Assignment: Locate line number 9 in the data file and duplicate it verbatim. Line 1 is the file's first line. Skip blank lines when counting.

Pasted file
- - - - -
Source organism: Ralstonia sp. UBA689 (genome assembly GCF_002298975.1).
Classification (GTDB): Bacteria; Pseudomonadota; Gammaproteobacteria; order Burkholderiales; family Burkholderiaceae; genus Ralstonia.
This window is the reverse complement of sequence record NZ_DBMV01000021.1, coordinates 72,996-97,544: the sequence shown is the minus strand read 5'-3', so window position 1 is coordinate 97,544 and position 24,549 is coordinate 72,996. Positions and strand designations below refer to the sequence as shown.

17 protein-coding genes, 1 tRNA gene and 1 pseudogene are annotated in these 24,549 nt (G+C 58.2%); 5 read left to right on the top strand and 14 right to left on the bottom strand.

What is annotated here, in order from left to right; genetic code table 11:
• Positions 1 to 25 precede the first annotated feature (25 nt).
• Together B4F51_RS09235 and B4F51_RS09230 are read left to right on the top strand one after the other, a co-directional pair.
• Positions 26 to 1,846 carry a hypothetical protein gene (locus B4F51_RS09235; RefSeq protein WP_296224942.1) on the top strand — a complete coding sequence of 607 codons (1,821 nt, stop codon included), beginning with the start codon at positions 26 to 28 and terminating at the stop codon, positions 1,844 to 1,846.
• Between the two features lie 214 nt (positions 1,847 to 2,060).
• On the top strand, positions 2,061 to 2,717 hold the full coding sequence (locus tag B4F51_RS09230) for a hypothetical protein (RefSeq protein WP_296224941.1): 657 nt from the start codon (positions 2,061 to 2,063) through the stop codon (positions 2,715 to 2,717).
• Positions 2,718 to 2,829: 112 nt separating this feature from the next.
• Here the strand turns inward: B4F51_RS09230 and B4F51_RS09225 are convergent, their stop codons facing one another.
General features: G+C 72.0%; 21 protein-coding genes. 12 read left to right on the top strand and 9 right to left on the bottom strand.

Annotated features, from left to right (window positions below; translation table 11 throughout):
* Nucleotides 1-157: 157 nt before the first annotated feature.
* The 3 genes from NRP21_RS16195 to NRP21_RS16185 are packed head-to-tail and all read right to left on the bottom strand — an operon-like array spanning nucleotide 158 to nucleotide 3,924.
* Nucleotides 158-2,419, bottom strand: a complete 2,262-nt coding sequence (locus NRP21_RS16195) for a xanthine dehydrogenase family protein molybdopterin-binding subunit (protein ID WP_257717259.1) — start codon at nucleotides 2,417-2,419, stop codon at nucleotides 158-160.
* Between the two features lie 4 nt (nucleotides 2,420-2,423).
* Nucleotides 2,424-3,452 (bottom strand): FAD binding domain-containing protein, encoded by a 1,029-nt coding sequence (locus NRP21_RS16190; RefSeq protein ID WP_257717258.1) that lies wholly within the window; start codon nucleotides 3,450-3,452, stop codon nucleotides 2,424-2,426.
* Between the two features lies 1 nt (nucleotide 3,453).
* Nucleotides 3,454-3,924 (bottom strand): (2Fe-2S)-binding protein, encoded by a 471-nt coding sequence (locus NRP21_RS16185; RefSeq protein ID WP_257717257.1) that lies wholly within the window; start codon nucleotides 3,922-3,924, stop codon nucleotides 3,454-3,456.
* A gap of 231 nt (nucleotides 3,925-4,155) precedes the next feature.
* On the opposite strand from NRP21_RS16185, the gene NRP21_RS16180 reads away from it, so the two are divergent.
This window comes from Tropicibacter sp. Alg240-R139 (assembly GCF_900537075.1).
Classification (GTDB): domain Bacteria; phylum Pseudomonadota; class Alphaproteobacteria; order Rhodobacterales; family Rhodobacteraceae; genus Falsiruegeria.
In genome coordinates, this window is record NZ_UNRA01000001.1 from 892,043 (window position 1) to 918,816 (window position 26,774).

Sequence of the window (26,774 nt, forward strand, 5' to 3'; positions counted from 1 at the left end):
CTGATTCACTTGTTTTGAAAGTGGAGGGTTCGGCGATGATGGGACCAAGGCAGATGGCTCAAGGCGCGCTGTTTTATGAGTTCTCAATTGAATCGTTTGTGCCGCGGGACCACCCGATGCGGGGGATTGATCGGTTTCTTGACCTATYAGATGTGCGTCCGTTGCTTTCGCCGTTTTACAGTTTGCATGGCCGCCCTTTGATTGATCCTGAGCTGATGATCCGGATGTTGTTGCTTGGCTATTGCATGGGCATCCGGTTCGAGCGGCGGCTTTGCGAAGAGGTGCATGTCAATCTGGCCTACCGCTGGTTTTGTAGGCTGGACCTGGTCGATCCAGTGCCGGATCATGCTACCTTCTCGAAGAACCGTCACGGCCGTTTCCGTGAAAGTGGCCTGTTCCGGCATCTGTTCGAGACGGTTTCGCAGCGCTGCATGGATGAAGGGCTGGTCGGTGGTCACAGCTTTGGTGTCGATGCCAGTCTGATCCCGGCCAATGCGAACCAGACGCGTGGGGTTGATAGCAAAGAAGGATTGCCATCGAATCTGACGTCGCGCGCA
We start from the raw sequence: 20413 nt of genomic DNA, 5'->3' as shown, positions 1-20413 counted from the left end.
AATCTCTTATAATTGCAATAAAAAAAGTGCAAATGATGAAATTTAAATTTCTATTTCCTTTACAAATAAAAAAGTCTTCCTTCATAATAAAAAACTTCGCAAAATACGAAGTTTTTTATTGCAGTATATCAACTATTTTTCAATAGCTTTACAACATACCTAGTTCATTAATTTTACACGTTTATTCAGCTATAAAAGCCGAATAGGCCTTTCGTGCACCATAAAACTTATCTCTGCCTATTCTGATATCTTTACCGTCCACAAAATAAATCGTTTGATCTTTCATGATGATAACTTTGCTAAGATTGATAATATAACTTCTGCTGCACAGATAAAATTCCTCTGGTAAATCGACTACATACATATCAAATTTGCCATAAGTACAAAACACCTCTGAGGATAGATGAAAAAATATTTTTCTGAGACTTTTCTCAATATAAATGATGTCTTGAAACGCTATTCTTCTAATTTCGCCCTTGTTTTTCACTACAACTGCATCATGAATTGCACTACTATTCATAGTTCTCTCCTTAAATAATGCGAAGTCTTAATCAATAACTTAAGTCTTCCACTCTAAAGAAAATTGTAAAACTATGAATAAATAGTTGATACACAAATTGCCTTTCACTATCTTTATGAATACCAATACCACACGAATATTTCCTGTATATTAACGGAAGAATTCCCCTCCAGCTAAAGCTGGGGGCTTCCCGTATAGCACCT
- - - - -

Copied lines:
• Between the two features lie 214 nt (positions 1,847 to 2,060).